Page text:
Brandon Lomax | Population

Presented by Timothy Yarger Fine Art

Brandon Lomax’s sculptural works explore the reunion of humanity. Nuclear families, partnerships, populations, mutations, and spiritual and social cliques tend to cluster into groups, thereby factionalizing society into parts.

Lomax examines these primal human practices, seeking to remind the parts that they are of a much greater whole. The work seeks answers to the same intangible questions asked by humans throughout history. Coupling a primitive technique and aesthetic with a background in anthropology, Lomax draws inspiration as much from the anonymous ancients as he does from modern masters like Alberto Giacometti and Henry Moore.

This body of work is a fated return to his original studio practice. While studying ceramic sculpture at university, he was known for making unconventional vessels that looked like they were struck by lightning or in the direct path of a tornado. He shelved these ‘impractical’ sculptures, never connecting them with his anthropological studies at the time. He broadened his studio practice to multiple disciplines, exhibiting large-scale paintings on canvas, metal and wood, and experimenting with light, sound and three-dimensional wall sculptures. He traveled extensively across the Americas and Polynesia, exhibited works in Europe, Asia and America and was selected for a residency on the island of Lamu, one of the oldest Swahili settlements in Africa.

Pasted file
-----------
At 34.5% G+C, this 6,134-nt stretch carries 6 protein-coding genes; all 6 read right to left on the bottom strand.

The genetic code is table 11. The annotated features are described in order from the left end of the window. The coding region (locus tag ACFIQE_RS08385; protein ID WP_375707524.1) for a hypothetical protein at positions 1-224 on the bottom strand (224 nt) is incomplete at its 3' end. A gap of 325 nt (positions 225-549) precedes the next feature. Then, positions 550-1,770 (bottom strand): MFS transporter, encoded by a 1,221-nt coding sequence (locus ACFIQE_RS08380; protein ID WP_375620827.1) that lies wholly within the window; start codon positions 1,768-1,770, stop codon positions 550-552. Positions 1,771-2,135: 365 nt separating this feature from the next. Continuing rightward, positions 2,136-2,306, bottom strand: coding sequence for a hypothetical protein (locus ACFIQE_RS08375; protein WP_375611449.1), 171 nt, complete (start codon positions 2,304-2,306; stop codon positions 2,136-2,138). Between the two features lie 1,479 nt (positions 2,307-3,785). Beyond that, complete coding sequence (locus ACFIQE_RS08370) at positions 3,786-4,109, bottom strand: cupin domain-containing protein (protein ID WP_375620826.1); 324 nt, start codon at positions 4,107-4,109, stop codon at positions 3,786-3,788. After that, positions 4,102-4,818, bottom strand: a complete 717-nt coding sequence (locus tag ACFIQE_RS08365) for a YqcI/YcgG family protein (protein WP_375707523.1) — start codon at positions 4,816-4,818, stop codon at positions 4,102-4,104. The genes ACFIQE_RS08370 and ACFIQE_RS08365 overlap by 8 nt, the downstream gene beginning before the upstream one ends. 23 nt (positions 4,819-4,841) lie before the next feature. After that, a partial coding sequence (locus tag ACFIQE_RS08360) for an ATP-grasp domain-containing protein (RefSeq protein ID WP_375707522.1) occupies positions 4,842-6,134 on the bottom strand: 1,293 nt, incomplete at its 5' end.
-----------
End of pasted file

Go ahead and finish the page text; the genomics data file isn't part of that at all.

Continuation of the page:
In every place he visited, he noticed human commonality. Whether across the globe or in the next town over, humans were more alike than different. Lomax began finally to understand the meaning behind the forms he started creating years prior. Guided by tandem family experiences of birth and death, he returned to his clay practice. This work meditates on the changing roles as humans throughout the life cycle and the transformational nature of human consciousness in this world and beyond.

The sculptures are sometimes installed with shadow-scapes, referencing alternative realms, home to those who have come before and those yet to come. With touches of whimsical innocence, he offers an alternative to the selfish complexity of human experience. While the work does not provide the cliff notes on life or leak the secrets of the Universe, in it, you can sense the ineffable and ephemeral whispered without words, idols or costumes. This is the Artist’s attempt to understand the cyclicality of life and our place within it.